Sunday, 21 July 2013

More Super-Simple Play to Leave Behind

More super simple leave-behind play while momma works all day at the office.

Treasure-Hunt Tray: bury some metallic objects in the sand and leave a magnet

I've been hunting for a simple book about magnets available in Manila.  If you find one, I would love to know!

In an early post, I've written how these leave-behind activities help me cope with having to balance a demanding corporate career.  I get a concrete feeling of daily fulfillment knowing I've left her a thoughtful environment filled with options to play and learn.  I also feel more hands-on and in-control of parenting despite the distance and yaya.  

Even with yaya around, Leave-Behind activities should be intuitive for preschoolers to figure out what to do themselves.   Whether they are readers yet or not.  It encourages independence!

This is how we store our alphabet stamps so that it's easy for little hands to pick up -  but it also makes an easy letter match activity.

These were highlighter markers her daddy bought for Ladybug Girl, but can also be used for puzzle play.  In the right photo, I left a picture to copy, drawn with her markers.  

I like leaving artwork the best because it's the easiest to think of quickly.  At our house, they are also done the fastest.

An old mouse pad which can be an art canvas before throwing it away: left is chalk pastels (I think oil pastels would work better though), and right is the same mousepad flipped over with a black permanent marker.

Don't give away those glow-in-the-dark freebies!  Leave them behind like this for an art activity.  We used old playdoh cups to hold the stars and a glue bottle upside-down.  We hung this up on the art gallery and enjoyed the effect after lights out at night.  

Of course when they start to read, the possibilities expand!  And the set-up ease, of course.  Of course.

Nothing could be simpler than ripping out sheets from the Taro Gomi doodle placemats book and leaving them on her easel or whiteboard.

We have these wipe-off activity cards set which I got so I can just choose a few cards to leave out and change when done. 

Cutting practice (draw lines to follow).  This would be intuitive even without the note, but I like to use these opportunities to practice Ladybug Girl's cursive reading.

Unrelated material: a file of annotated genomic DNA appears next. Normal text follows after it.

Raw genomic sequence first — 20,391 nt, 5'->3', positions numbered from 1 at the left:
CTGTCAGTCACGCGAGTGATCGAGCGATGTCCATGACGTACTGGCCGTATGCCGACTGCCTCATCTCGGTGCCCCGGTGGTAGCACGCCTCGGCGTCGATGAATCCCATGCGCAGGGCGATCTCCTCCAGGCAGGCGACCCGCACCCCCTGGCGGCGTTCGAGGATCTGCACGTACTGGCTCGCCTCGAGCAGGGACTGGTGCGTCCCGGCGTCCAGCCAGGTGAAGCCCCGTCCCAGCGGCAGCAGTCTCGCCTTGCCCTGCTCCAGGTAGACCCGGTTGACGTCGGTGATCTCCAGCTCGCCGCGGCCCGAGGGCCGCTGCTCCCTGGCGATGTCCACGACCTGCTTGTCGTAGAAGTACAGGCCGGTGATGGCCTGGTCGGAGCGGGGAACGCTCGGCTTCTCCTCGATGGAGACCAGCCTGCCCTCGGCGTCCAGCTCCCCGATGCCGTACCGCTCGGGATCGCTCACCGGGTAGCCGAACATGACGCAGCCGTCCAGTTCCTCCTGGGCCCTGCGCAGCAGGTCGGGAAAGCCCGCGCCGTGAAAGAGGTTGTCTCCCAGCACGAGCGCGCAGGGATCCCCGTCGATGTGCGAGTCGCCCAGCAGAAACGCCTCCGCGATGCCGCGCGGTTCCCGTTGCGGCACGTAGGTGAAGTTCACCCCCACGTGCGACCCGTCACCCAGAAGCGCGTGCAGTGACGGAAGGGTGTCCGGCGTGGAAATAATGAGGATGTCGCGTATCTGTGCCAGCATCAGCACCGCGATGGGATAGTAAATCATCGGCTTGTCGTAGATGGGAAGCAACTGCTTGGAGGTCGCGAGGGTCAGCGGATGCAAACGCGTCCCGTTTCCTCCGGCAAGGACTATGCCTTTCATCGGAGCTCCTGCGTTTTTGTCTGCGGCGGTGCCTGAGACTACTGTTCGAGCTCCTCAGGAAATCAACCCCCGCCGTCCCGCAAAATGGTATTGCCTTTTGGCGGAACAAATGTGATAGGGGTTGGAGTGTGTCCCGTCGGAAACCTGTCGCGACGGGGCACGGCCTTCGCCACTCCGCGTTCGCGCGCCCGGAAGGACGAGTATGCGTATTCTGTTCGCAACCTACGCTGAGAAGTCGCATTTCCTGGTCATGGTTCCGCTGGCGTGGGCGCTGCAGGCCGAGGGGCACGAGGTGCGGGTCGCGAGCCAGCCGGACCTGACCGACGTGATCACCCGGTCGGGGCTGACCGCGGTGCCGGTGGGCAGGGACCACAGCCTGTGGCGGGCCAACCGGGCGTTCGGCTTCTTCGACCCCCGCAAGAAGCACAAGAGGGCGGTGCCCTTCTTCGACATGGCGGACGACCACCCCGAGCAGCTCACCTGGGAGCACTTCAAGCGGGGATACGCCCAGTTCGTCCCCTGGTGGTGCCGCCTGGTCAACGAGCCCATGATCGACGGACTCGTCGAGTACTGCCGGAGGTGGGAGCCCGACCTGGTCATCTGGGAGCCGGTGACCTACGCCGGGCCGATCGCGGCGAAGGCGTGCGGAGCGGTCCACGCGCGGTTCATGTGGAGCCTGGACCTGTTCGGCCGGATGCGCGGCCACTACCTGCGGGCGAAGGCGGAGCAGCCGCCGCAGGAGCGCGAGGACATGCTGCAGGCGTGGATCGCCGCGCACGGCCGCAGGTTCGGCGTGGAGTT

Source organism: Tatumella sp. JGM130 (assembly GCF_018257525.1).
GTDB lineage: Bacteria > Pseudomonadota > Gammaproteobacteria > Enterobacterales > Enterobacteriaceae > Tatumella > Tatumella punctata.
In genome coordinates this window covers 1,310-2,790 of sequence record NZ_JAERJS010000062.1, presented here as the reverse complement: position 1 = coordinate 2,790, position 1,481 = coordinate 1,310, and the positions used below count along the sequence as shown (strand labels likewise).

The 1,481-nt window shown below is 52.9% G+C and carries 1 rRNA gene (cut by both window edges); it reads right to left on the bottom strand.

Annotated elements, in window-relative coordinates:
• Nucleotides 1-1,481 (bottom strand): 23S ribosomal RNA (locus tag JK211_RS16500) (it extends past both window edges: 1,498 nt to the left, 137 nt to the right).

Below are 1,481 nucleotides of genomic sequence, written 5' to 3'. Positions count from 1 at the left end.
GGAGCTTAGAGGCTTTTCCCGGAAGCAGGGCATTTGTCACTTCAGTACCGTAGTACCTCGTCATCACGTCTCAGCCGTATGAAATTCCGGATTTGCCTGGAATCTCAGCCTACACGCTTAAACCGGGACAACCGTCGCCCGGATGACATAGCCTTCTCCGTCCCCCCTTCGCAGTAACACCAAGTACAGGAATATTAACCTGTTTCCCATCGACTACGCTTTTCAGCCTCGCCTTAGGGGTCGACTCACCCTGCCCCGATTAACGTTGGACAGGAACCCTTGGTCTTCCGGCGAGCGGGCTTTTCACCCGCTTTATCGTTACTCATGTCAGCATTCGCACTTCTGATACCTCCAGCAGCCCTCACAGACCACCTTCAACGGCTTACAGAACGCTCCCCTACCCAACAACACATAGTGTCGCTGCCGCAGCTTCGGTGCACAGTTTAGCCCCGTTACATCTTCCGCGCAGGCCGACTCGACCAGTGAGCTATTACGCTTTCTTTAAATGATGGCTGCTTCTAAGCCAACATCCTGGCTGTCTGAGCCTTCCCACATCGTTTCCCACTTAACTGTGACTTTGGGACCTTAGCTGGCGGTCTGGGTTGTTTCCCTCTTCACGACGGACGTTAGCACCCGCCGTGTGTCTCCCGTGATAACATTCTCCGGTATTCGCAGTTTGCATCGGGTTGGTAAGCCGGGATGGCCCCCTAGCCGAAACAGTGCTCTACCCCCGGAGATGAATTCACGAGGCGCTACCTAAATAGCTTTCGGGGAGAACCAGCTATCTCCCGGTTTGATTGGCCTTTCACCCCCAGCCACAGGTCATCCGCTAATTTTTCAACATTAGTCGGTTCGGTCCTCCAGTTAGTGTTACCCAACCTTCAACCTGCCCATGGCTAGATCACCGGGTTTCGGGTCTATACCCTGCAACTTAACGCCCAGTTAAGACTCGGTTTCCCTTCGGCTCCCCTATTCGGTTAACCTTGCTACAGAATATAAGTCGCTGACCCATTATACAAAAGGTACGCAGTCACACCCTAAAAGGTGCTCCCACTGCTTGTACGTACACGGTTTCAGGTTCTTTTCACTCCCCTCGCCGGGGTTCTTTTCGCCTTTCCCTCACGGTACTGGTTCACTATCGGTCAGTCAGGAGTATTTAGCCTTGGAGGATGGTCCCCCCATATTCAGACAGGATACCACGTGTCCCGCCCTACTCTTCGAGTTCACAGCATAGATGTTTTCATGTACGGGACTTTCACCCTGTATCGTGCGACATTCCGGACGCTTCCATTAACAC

I may not be home with Ladybug Girl for the day, but these leave-behind trays teach me a lot about her interests and capabilities and leave me signals when to step in with some floor time.  

Like this example here:

Match the lid to the container right? 


When I see these clues, we do them together during our floor time at night or during the weekend.

So I could watch how she plays with them first and try to join in with unstructured play.  I've had moments where I would completely lead her into doing what I want, and we both end up frustrated!

It took some time and with some step-by-step pointing, but she did it!

Afterwards, it's disassembled and returned to the shelf for another day.  But only one other day, I'm afraid: she gets bored with things very easily.  That's why I've vastly simplified our trays vs. my early days of pinterest-hunting and putting together complicated activities like this:

Fun while it lasted, but too much trouble!

Notice they are not heavily-DIY like many eye-catching ideas out there?  Now when I see pinterest ideas of moms doing their own materials, I pretty much cross that off, or at least figure out an easier way in terms of time.  Being in a corporate job taught me that the right shortcuts tools can get the job done easier.  

In this case, the right "toys".

See the first round up of this super simple leave-behind play here.

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